This is a captivating story that, while holding deep meaning, may be enjoyed in many layers. A magical fantasy, a Chinese folktale, a tale of a boy lost and found, a love story, a mystery, a journey of self-discovery -- all may be found in the tiny and remote Village of Clear Sky.
Goldish, Meish. 2013. Surf Dog Miracles. New York: Bearport. Advance Review Copy (This is my first review with a 2013 copyright date. And just like that, another year has passed.)
Part of the Dog Heroes series, Surf Dog Miracles is more than just a book about surfing dogs, though they are some fine looking surfers! These dogs surf for fun with their owners, but they also assist people with disabilities and raise money for charities. Ricochet, a Golden Retriever, surfs in tandem with people having special needs, riding the back of the board to stabilize it in the waves. She has raised a whopping $150,000 for charities that benefit both people and dogs. Surfing dogs also compete against each other is contests like Del Mar, California's Surf Dog Surf-A-Thon. In 2011,
The money raised at the Surf Dog Surf-A-Thon went to the Helen Woodward Animal Center in Rancho Santa Fe, California. This organization provides many services, including taking care of homeless animals, running a hospital for horses, and delivering pet food to animal owners who are too old or weak to leave their homes.
Surf Dog Miracles contains twelve short chapters which offer the history and particulars of the sport (dogs have been surfing since the 1920s, but the first known solo surfer did not appear until the 1980s) and an overview of what surfing dogs are accomplishing today. As would be expected, photos are plentiful; they are accompanied by text box insets and captions. Fun and informative, this slim, 32-page volume also contains a list of surf dog facts, a photo page of common surfing breeds, a glossary, bibliography, and sources for more information.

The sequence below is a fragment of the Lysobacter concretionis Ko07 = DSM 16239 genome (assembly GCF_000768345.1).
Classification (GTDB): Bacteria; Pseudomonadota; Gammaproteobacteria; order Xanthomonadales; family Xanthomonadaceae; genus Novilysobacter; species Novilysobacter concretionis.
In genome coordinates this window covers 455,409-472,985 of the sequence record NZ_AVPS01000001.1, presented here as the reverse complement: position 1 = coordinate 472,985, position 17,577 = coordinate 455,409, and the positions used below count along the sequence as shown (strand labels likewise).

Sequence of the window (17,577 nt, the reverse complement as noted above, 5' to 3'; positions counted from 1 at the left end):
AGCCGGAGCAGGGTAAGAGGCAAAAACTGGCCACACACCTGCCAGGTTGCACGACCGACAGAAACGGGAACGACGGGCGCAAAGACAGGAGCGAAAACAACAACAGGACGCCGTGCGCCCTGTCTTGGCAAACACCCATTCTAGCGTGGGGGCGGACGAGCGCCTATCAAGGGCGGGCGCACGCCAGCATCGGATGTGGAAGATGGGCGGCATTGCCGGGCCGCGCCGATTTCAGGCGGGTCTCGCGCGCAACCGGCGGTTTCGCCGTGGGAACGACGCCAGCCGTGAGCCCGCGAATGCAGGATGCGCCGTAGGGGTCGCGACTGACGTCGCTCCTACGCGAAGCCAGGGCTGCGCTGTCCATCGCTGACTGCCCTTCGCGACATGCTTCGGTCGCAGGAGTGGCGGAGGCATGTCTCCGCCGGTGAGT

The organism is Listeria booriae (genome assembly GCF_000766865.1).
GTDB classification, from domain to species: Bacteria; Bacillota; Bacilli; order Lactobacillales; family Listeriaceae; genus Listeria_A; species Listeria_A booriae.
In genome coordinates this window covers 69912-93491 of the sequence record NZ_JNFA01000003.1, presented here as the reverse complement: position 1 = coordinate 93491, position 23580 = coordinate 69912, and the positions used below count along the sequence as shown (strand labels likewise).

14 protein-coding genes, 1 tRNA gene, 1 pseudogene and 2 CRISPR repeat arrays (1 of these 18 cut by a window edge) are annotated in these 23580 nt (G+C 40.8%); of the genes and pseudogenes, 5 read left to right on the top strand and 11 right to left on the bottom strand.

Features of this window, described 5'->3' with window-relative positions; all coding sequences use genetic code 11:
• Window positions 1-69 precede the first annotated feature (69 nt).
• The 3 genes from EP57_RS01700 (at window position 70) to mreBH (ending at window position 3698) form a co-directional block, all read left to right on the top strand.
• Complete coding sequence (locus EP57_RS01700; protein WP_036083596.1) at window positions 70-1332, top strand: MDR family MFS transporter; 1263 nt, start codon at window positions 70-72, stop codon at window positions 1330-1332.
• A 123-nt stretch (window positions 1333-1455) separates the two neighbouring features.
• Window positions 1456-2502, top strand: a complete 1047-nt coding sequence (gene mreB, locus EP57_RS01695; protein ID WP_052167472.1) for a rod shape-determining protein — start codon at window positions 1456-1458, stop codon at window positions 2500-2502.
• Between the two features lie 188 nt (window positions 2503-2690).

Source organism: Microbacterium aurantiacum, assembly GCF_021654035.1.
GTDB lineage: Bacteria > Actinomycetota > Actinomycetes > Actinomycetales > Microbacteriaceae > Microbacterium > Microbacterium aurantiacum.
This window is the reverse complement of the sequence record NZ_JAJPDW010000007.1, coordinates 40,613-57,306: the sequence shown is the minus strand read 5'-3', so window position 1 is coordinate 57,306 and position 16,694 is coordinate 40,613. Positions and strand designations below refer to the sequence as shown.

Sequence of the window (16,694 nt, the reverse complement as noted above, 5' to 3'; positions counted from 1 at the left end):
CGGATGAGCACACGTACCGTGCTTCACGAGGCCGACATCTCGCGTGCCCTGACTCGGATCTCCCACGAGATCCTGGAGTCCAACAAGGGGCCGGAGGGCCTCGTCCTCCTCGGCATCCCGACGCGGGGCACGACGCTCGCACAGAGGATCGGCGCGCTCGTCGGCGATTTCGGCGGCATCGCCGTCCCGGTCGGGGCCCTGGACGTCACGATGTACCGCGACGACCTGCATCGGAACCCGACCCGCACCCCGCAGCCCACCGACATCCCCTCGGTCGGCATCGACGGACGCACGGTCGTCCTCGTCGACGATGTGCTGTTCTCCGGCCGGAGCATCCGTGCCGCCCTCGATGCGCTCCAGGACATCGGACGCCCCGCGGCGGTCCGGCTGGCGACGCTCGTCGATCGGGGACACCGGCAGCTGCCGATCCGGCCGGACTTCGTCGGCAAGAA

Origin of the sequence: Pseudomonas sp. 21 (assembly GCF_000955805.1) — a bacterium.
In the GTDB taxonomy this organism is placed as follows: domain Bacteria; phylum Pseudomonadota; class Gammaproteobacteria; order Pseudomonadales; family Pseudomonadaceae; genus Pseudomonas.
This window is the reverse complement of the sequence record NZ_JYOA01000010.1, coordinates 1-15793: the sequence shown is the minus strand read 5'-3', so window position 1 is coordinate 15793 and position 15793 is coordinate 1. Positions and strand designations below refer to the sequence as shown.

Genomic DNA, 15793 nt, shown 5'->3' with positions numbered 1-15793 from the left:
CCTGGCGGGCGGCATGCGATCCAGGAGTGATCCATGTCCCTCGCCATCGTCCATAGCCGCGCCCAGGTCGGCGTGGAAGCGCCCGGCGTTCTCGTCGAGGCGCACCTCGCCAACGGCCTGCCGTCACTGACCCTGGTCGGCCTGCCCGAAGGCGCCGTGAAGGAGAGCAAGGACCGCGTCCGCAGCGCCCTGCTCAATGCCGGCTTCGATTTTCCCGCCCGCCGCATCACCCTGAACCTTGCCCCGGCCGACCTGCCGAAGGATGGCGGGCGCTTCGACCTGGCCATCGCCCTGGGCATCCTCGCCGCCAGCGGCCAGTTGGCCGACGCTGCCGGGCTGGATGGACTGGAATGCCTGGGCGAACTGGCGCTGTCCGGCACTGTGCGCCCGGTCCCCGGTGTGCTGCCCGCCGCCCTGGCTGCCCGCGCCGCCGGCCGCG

Like a viral YouTube video, kids will want to see this one again and again.
It's been a while since I've seen a new book about my profession. When I learned that Scholastic was putting out a new book, I asked to see a copy, and they obliged. Shepherd. Jodie. 2013. A Day with Librarians. New York: Scholastic.
Part of the Rookie Read-About Community series, this small (roughly 7"x7") "easy reader" contains basic facts about librarians, their varied duties, and their workplaces. Information is conveyed in simple black font on a white background with a photograph on the facing page.
The "front desk librarian," the one described as using a scanner to check out books and noting when they need to be returned, isn't too common in the public library system in which I work, but I imagine she may be more common in school media centers or smaller libraries.
Statistically, the photos depict a greater diversity in our profession than actually exists, but reflect the change that librarians (and other forward-thinking professions) are striving to create - a more diverse membership. Hopefully, young readers will see themselves in these pages and think about librarianship as a career (no, we're not becoming obsolete).